What is a fun form of mobility that gives anyone a chance to easily experience Yamaha’s ideals and sense of aesthetics? In drawing up product proposals, the young design team began by brainstorming the various factors and aspects that accompany the act of moving from one place to another, and then tried a two-pronged approach of minimizing the negative ones while maximizing the positive ones. For example, the negative aspects of operation like a complicated user interface or a difficult control scheme were avoided in favor of more intuitive operation to move around and thus contribute to “ease of use.”
Serious discussion and consideration of ideas—some of which were rather bizarre—finally led the young design team to propose a unique form of mobility unlike any to date. Personal mobility has progressed by building machines and devices that took the place of people’s legs in order to get them where they wanted to go faster and in greater comfort. But the concept this time instead focuses on the hand, seeking to reach out to people in need and aid them not just physically but emotionally as well. Furthermore, it isn’t meant to be ridden; it facilitates mobility by staying close to people, extending a helping hand to those who need support, leading people to where they want to go, or carrying belongings.
The Mobilité’s form has a “once you’ve seen it, you’ll never forget it” level of visual impact. It is also the result of a pursuit to create something that is not only easy to use but also easy to bond with from the standpoint of universal design. The design team had one firm commitment: do not make styling the purpose of the design. The goal was not to include vogue touches simply to inspire pride of ownership or to come up with something cool that looks super-fast. Rather, they sought to create the form directly from the machine’s essential functions so that the user would intuitively know how to use it while also experiencing a feeling of familiarity with the machine.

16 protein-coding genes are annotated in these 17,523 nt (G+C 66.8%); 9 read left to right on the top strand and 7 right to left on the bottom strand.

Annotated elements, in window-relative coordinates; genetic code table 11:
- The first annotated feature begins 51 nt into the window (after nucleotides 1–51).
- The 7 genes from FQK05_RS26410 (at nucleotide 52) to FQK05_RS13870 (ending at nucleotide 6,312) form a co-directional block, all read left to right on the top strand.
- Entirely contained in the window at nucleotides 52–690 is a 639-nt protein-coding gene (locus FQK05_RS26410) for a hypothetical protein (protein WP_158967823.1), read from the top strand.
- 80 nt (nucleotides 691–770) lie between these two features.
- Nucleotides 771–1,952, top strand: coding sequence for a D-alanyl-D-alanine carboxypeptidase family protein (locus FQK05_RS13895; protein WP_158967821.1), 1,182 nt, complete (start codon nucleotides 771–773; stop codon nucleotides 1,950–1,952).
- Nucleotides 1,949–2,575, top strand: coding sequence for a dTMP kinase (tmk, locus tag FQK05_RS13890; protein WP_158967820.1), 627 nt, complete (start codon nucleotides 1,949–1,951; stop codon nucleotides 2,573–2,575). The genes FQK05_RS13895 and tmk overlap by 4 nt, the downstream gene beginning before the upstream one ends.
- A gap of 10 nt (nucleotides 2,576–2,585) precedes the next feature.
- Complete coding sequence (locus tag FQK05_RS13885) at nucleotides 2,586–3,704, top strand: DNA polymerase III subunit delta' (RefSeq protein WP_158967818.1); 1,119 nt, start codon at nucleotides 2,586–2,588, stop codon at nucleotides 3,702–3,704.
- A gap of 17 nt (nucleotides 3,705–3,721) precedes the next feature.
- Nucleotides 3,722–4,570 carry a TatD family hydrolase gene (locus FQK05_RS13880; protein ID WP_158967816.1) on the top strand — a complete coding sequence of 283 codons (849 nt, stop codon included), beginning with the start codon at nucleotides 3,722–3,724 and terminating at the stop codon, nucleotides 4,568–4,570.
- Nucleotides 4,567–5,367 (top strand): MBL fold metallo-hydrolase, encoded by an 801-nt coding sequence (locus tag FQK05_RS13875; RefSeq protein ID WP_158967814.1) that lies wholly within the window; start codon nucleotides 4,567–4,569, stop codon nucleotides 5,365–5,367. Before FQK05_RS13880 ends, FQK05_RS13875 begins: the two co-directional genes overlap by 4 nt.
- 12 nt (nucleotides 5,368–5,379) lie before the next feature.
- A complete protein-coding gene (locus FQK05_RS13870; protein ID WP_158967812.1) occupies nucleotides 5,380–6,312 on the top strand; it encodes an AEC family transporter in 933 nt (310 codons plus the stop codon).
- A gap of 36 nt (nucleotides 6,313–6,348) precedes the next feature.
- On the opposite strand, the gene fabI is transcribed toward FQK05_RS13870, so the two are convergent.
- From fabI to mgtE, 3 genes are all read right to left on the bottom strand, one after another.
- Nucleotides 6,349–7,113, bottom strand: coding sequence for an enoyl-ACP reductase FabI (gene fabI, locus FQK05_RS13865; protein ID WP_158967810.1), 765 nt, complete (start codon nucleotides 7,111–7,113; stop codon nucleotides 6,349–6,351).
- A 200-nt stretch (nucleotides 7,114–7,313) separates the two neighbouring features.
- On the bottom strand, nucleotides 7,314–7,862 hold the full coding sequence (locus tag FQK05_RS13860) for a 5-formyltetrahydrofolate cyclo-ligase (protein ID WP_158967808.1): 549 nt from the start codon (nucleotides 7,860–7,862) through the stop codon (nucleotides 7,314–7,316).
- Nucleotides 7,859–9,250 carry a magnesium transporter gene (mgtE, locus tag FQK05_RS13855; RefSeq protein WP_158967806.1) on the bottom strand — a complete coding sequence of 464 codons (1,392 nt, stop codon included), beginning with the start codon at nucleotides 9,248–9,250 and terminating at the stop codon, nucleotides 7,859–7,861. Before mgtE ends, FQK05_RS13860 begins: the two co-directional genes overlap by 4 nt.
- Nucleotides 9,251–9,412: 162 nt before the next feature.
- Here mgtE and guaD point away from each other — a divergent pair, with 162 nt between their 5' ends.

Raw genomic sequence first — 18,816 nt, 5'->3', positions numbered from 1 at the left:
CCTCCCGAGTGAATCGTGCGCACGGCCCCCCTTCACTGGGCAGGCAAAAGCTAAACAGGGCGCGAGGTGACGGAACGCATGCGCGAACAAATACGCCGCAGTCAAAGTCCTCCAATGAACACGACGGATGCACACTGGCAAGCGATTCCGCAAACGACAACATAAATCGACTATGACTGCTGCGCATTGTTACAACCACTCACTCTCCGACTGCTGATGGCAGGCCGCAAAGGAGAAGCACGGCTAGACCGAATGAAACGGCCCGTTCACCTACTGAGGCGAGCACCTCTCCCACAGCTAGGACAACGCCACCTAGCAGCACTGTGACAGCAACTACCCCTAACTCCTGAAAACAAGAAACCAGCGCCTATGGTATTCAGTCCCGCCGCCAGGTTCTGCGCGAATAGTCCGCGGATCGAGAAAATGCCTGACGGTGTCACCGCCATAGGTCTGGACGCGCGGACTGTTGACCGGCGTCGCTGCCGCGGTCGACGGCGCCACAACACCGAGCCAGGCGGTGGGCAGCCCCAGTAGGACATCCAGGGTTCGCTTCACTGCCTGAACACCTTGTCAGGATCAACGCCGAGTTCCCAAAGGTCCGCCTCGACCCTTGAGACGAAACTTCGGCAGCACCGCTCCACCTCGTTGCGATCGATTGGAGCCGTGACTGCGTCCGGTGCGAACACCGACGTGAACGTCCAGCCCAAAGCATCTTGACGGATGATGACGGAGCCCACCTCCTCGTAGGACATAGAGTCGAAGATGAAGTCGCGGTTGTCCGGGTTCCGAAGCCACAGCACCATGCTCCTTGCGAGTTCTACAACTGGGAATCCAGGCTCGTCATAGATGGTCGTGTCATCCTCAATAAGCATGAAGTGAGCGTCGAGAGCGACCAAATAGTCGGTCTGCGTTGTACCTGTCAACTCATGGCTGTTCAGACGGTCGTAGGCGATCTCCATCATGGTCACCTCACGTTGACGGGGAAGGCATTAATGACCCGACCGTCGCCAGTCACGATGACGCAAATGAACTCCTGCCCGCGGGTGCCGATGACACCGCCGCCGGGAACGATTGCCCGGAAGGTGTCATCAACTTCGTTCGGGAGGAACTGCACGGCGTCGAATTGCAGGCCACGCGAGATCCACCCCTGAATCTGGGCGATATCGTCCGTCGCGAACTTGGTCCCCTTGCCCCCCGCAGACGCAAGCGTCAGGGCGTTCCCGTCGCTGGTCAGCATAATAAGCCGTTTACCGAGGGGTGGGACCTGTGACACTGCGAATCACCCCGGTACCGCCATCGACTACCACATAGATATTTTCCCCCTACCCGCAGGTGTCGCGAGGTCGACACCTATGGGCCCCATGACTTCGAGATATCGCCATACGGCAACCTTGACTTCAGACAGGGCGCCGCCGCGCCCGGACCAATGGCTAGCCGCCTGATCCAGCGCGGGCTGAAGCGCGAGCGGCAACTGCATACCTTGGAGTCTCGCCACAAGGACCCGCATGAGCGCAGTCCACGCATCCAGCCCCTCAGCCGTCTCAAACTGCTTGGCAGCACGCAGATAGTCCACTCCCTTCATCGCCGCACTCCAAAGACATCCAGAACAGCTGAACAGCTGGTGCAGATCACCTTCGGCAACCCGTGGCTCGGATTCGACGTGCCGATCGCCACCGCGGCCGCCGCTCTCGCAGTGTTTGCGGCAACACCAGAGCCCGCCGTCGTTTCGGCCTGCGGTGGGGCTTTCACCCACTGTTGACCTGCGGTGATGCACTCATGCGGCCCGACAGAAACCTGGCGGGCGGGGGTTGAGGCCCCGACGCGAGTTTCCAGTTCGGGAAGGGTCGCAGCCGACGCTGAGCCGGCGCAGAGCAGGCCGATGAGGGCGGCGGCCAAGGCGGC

And so the Mobilité was born as a non-ridable form of mobility based on universal design that shifts the focus from our legs to the hand, featuring an eye-catching form and an all-new function to extend that hand to people in need. The possibilities for the hand’s functionality go beyond only helping support a person’s stability, like forms of assistance for escorting people, carrying belongings or an umbrella and more.
Mobilité’s form and functions are the product of the young Yamaha designers’ unwavering quest to bring mobility closer to countless people—regardless of their age or gender—and thereby make moving from place to place easier and more fun. What’s more, the team gave serious thought and stuck to the unconventional and even eccentric idea that what many people needed were not legs for mobility but a helpful hand, incorporated their own interpretation of the ideals behind universal design, and took their ideas to completion as a concept model. We believe that this very process represents an exceptionally Yamaha-like approach, even for the trial program they were working under.
“Can I give you a hand?”